Hashimoto’s thyroiditis is an autoimmune disorder demonstrating thyroid enlargement or goitre associated with elevated circulating anti–thyroid peroxidase and anti–thyroglobulin antibodies. Painless, gradually progressive failure of thyroid function and autoimmune damage to thyroid parenchyma is observed. Diffuse, symmetric enlargement of thyroid gland enunciates an extensive infiltrate of mature lymphocytes with configuration of germinal centres. In addition, atrophic thyroid follicles appear layered by abundant Hürthle cells or oncocytes.
Initially scripted by Hakaru Hashimoto in 1912, Hashimoto’s thyroiditis is an autoimmune disorder demonstrating thyroid enlargement or goitre associated with elevated circulating anti–thyroid peroxidase and anti–thyroglobulin antibodies . Commonly, the condition induces sporadic goitre within paediatric population residing in zones with abundant iodine. Additionally scripted as Hashimoto’s disease, struma lymphomatosa, chronic lymphocytic thyroiditis or chronic autoimmune thyroiditis, the disorder may enunciate ’Hashitoxicosis’ constituted of amalgamated features of Hashimoto’s thyroiditis and Graves’ disease [2,3]. Hashimoto’s thyroiditis can concur with diverse autoimmune disorders as systemic lupus erythematosus, rheumatoid arthritis, Sjögren’s syndrome, pernicious anaemia, type 1 diabetes mellitus, Graves’ disease, chronic active hepatitis, adrenal insufficiency, MALT lymphoma of gastrointestinal tract and associated B cell lymphomas [2,3].
Majority (~95%) of instances are discerned within females of up to 65 years. Subjects with associated Down’s syndrome exhibit lack of female preponderance. Caucasians are predominantly implicated and familial clustering may ensue [2,3]. Clinically, a painless, gradually progressive failure of thyroid function emerges in incriminated adults. Autoimmune damage to thyroid parenchyma may demonstrate initial, transient hyperthyroidism. Incriminated children exhibit variable hypothyroidism followed by euthyroid state. Thus, monitoring of thyroid function is prerequisite to appropriate disease discernment [2,3].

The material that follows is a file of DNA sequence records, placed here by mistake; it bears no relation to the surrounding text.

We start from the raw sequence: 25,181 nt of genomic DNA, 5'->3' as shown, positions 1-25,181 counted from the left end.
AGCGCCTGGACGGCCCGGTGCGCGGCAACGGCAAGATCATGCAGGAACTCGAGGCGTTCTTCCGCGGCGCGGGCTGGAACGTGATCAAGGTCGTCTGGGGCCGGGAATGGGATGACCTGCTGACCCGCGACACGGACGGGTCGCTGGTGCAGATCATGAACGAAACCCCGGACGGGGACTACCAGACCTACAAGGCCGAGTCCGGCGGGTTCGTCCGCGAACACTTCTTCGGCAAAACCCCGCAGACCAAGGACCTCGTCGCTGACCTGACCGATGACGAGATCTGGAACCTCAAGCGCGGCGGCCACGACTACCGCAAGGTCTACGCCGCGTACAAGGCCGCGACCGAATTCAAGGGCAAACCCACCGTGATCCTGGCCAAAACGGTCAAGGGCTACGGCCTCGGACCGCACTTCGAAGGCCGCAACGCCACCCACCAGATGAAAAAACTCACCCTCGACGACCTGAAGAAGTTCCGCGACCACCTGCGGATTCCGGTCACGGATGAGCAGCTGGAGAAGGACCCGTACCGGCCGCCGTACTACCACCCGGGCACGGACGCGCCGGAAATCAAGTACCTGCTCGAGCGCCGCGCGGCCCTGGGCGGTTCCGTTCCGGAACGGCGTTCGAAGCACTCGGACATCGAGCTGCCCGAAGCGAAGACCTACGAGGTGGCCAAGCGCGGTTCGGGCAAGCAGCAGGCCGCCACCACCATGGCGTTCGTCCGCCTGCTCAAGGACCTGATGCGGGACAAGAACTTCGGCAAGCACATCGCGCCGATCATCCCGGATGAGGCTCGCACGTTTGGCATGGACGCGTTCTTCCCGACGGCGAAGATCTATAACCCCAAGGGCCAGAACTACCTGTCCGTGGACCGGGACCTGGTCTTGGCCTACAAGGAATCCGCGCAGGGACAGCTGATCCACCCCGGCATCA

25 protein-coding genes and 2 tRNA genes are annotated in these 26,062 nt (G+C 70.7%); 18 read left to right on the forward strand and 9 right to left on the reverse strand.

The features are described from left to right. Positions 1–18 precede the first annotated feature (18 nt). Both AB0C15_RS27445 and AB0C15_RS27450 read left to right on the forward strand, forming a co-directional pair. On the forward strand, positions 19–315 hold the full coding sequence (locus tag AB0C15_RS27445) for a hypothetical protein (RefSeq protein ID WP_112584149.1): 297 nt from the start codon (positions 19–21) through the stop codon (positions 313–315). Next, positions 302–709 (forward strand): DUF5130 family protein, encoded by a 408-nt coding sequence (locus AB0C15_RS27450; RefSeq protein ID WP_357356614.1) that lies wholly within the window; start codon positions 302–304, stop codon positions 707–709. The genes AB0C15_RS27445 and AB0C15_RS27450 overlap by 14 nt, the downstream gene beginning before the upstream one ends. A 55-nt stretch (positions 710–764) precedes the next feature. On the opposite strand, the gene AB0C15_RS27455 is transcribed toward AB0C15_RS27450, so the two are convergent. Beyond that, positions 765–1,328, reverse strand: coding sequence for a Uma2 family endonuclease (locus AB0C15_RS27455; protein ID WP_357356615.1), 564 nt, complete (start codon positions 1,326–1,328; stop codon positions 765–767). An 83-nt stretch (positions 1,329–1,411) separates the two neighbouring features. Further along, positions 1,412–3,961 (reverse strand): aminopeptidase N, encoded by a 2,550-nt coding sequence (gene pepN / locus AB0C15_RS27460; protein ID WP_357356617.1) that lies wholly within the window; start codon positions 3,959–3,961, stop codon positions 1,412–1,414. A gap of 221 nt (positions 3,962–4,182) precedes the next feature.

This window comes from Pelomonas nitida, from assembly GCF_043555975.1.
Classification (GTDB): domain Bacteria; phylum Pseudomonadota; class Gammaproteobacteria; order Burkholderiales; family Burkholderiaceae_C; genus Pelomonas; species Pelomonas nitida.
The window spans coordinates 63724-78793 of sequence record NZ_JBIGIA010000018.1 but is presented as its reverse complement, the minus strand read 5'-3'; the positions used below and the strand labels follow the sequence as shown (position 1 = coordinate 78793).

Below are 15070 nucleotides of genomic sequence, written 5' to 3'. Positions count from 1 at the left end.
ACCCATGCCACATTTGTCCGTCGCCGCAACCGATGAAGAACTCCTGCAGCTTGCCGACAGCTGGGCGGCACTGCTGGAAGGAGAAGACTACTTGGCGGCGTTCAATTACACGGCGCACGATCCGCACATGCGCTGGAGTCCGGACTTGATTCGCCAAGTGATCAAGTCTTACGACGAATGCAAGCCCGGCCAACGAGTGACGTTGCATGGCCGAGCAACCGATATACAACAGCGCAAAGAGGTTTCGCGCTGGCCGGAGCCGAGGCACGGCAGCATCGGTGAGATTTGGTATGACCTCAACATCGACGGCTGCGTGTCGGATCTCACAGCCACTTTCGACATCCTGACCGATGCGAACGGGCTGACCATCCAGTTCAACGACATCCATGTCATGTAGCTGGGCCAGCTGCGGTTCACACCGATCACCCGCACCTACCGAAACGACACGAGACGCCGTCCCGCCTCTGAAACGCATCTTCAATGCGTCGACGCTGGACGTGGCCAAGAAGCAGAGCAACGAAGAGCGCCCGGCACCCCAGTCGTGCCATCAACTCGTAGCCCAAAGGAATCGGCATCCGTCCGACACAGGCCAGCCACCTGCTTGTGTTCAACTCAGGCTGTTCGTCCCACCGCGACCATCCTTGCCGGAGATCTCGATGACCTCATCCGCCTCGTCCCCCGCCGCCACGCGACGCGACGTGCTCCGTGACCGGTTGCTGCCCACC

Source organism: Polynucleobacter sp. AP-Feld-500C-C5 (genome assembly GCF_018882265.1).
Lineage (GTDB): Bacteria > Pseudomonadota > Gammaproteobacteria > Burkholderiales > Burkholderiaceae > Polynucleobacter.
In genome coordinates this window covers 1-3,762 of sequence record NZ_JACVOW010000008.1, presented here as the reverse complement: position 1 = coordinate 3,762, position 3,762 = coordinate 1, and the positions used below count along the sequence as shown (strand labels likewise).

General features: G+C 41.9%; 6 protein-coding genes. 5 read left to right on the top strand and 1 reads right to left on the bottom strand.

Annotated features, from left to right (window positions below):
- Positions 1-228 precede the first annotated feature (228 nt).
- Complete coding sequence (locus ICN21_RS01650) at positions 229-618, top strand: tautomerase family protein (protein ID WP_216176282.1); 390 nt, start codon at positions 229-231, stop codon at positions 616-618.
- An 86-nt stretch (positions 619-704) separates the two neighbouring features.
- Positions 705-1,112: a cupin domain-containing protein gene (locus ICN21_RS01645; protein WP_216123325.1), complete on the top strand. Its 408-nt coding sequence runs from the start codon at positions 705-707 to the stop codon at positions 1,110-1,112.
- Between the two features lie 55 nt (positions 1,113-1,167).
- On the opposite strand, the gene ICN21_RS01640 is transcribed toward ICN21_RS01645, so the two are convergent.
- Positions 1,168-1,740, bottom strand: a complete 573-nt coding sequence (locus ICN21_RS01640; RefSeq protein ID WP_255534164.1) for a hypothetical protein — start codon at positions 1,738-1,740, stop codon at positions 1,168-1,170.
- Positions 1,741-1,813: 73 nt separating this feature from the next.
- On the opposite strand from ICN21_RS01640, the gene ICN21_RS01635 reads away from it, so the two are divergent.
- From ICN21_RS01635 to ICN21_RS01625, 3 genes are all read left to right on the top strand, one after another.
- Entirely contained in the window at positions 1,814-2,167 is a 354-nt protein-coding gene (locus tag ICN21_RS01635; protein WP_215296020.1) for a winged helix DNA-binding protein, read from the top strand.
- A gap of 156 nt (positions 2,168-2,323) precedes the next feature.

Hashimoto’s thyroiditis exemplifies distinctive manifestation of histocompatibility antigens as HLA–DR5 associated with goitre and HLA–DR3 concurring with atrophic form [2,3]. Hashimoto’s thyroiditis may be associated with or evolve into well differentiated thyroid carcinoma or thyroid lymphoma [2,3]. Cytological examination exhibits a moderately cellular aspirate composed of aggregates of oncocytic cells incorporated with abundant, fine, granular cytoplasm and variably pleomorphic enlarged, hyperchromatic nuclei. Oncocytes are admixed with mature lymphocytes. Besides, follicular epithelial cells, plasma cells, macrophages or neutrophils may be discerned [2,3].
Lymphocytic infiltration of thyroid parenchyma is graded from zero to three+, contingent to intensity of chronic inflammatory cell infiltrate as mature lymphocytes. However, previously mentioned grading appears non–concurrent to diverse clinical manifestations or prognostic outcomes. Upon gross examination, diffuse, symmetric enlargement of thyroid gland is observed. Occasionally, thyroid gland is nodular and asymmetrically enlarged [2,3]. Glandular atrophy may occur. The gland is encapsulated and gross weight varies from 25 grams to 250 grams. Pyramidal lobe may be prominent. Thyroid gland may adhere to although can be detached from surrounding structures and soft tissue. Cut surface is tan to yellow with enhanced interlobular fibrotic tissue and simulates lymph node. Focal necrosis or calcification is absent [2,3]. Upon microscopy, an extensive infiltrate of mature lymphocytes with configuration of germinal centres is observed. Invading lymphocytes are predominantly comprised of T lymphocytes and appear admixed with polyclonal plasma cells. Occasionally, lesion may be nodular [2,3]. Thyroid epithelial cells appear imbued with enlarged or overlapping nuclei. Few nuclei may demonstrate partial nuclear clearing. Additionally, enlarged squamous cell nests, hyperplastic lymphoid follicles and foci of ductal metaplasia may be discerned. Giant cell reaction may ensue [2,3].